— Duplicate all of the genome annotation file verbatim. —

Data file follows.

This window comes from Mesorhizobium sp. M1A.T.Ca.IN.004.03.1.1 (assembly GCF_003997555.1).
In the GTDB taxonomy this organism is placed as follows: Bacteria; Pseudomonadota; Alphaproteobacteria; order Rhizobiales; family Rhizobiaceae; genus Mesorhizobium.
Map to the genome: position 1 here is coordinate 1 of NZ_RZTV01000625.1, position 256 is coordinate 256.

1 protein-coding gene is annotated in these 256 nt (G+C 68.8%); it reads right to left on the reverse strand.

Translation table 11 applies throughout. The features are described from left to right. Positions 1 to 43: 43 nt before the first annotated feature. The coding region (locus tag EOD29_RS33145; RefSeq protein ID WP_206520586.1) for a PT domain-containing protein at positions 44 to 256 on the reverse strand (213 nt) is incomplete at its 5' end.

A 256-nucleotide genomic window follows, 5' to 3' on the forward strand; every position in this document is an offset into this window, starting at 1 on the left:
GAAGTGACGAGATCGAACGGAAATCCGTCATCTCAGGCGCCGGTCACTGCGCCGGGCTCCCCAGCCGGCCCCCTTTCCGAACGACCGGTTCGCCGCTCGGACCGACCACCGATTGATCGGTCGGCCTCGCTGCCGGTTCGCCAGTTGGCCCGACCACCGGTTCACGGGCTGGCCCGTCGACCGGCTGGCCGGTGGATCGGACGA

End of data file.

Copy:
This window comes from Mesorhizobium sp. M1A.T.Ca.IN.004.03.1.1 (assembly GCF_003997555.1).
In the GTDB taxonomy this organism is placed as follows: Bacteria; Pseudomonadota; Alphaproteobacteria; order Rhizobiales; family Rhizobiaceae; genus Mesorhizobium.
Map to the genome: position 1 here is coordinate 1 of NZ_RZTV01000625.1, position 256 is coordinate 256.

1 protein-coding gene is annotated in these 256 nt (G+C 68.8%); it reads right to left on the reverse strand.

Translation table 11 applies throughout. The features are described from left to right. Positions 1 to 43: 43 nt before the first annotated feature. The coding region (locus tag EOD29_RS33145; RefSeq protein ID WP_206520586.1) for a PT domain-containing protein at positions 44 to 256 on the reverse strand (213 nt) is incomplete at its 5' end.

A 256-nucleotide genomic window follows, 5' to 3' on the forward strand; every position in this document is an offset into this window, starting at 1 on the left:
GAAGTGACGAGATCGAACGGAAATCCGTCATCTCAGGCGCCGGTCACTGCGCCGGGCTCCCCAGCCGGCCCCCTTTCCGAACGACCGGTTCGCCGCTCGGACCGACCACCGATTGATCGGTCGGCCTCGCTGCCGGTTCGCCAGTTGGCCCGACCACCGGTTCACGGGCTGGCCCGTCGACCGGCTGGCCGGTGGATCGGACGA